Artmaking with Young Children

I was incredibly lucky to begin my art education career at the Chicago Children’s Museum (CCM) – celebrating its 30th birthday this year!

CCM has a fully-dedicated art studio and gallery space on the ground floor.  This Kraft Artabounds Studiowas my home for two years as I helped teach and manage family, school, afterschool, and early childhood programs.  Looking back on workshop

Chicago Children’s Museum

descriptions for Kids Create, a weekly drop-in program for 2 to 4-year-olds and their caregivers, here are a few favorites:

Rolling Balls – Roll it fast.  Roll it slow.  Dip balls in paint and watch them go!  Create trails with paint as you roll balls down inclines or around and around in pans.

It’s Snowing! – Scoop and build snowy landscapes with shaving cream.  Use little spatulas as shovels to clear paths.  Make a snow print to take home.

 Loop a Labyrinth/String Sculpture – Learn to hammer nails into a wooden base.  Then wrap and loop string around the nails to create a colorful string sculpture (or labyrinth)

Recently I’ve been thinking a lot about lessons learned at CCM, especially since the majority of students in my Art in Education class (15500) are majoring in early childhood education.  One moment stands out in particular.  I was working with CCM’s Early Childhood Director on a new program for school groups (pre-K to 1st grade) that focused on learning about lines.  Half of the workshop would be movement-based, the other half would be art-based.  We were digging through an amazing collection of toys and other manipulatives, looking for objects children could use with paint and dough to create a variety of lines.  I immediately started pulling out objects that I knew would be very easy to use and would create a wide variety of lines.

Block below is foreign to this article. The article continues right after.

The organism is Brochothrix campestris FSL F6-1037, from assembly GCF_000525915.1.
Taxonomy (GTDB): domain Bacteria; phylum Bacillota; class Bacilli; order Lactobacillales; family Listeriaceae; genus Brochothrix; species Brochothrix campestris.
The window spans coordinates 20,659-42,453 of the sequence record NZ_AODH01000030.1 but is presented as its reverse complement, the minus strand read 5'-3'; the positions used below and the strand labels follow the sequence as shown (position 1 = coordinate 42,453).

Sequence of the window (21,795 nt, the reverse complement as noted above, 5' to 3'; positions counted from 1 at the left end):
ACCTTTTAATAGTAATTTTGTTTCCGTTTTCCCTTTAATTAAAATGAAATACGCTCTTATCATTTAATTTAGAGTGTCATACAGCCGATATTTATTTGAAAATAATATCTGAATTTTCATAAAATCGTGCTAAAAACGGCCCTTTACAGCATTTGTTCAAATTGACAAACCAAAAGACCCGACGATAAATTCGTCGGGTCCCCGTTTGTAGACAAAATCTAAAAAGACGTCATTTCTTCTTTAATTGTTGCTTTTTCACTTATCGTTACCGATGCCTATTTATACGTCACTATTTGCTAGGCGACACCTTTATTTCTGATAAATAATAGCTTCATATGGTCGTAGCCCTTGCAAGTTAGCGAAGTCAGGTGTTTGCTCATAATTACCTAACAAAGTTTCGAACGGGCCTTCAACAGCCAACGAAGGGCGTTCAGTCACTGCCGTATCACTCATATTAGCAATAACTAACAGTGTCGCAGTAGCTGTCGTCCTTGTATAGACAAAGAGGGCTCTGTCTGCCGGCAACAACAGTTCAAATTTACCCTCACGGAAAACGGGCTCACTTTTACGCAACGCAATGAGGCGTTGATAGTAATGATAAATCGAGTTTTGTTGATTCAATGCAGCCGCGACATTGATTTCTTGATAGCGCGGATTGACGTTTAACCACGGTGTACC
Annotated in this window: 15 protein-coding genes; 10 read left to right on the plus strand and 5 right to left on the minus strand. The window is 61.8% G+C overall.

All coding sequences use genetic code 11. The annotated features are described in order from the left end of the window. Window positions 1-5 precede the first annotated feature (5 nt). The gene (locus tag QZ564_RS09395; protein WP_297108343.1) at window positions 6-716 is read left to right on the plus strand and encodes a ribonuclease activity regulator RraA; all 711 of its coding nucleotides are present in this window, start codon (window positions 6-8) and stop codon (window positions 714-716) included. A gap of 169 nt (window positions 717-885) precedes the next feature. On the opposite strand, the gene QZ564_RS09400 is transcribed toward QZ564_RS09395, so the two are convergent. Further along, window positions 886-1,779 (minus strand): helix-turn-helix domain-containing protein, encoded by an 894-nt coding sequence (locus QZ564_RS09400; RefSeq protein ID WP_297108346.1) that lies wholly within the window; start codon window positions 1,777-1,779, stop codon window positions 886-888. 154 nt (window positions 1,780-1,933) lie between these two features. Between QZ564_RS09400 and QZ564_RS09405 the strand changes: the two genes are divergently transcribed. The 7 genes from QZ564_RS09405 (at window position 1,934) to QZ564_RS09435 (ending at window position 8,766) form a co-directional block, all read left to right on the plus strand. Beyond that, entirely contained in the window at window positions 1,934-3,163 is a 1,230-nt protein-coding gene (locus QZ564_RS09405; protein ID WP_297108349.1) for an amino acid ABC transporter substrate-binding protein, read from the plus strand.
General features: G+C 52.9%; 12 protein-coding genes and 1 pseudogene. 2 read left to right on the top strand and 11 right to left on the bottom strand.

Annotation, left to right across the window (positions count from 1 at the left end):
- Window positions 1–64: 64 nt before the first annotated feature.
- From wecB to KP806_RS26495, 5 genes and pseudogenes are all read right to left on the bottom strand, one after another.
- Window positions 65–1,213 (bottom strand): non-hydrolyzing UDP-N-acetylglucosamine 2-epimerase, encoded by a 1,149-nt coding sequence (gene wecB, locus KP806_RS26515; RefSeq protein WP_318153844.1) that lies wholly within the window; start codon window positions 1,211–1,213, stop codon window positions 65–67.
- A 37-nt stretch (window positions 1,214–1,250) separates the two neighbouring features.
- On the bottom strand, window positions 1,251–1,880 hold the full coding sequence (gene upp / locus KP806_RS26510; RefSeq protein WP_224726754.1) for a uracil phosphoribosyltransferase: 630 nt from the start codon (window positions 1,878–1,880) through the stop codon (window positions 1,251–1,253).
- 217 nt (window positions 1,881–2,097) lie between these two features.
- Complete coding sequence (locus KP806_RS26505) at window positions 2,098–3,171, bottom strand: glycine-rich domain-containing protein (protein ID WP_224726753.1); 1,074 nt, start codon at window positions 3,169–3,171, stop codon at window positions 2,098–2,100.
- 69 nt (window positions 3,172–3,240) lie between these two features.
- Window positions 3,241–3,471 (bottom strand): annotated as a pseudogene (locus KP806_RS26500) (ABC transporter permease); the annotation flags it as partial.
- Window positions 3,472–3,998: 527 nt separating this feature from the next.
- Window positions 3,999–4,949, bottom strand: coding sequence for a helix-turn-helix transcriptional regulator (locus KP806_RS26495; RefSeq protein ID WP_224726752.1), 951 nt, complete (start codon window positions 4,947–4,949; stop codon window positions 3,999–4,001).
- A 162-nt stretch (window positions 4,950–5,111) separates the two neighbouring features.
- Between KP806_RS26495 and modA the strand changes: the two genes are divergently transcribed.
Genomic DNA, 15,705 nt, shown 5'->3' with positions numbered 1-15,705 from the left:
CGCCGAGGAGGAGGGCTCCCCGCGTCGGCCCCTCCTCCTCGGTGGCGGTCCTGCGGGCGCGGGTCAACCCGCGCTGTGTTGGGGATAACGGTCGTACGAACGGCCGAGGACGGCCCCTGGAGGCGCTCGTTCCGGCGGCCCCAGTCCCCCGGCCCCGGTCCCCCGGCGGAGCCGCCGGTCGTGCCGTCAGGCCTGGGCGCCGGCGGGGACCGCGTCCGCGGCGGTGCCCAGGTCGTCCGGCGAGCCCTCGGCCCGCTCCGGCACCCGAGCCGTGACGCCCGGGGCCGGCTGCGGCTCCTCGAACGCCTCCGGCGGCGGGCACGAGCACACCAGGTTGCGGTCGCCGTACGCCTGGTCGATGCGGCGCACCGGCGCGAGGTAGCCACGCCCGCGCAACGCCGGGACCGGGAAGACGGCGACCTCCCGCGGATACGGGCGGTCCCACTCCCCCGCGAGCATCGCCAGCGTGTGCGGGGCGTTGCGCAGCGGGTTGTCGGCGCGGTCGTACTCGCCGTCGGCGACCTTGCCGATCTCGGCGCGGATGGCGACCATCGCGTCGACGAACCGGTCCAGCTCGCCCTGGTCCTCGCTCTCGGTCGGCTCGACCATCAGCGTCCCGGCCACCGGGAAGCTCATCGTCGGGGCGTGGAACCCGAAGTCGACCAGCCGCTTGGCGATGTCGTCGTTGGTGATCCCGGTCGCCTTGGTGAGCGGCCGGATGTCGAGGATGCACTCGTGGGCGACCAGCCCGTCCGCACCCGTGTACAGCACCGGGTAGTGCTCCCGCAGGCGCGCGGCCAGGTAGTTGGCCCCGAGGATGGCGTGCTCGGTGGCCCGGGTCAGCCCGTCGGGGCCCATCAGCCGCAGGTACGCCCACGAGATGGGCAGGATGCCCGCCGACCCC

Within a few minutes I was stopped when the Early Childhood Director said something along the lines of, Rachel, now you need to find some objects that might not work as well.  I was confused.  Wasn’t it my responsibility, as the educator, to make things go as smoothly as possible?  Then the EC Director asked, How will children learn what objects work most easily and have the most varied lines if you don’t give them a range of objects to explore?

Suddenly I got it.  My attempt to make things easy for children, would’ve taken away so much potential for learning.  As teachers, how can we create a learning environment that is both welcoming and challenging to students?  How can we create opportunities for children to gain hands-on knowledge through the process of exploration?

To learn more about CCM and the Kraft Artabounds Studio, check out these links, including their Resources and Activities page that houses a treasure trove of lessons.

Rachel Farmer

CCNY Adjunct Lecturer

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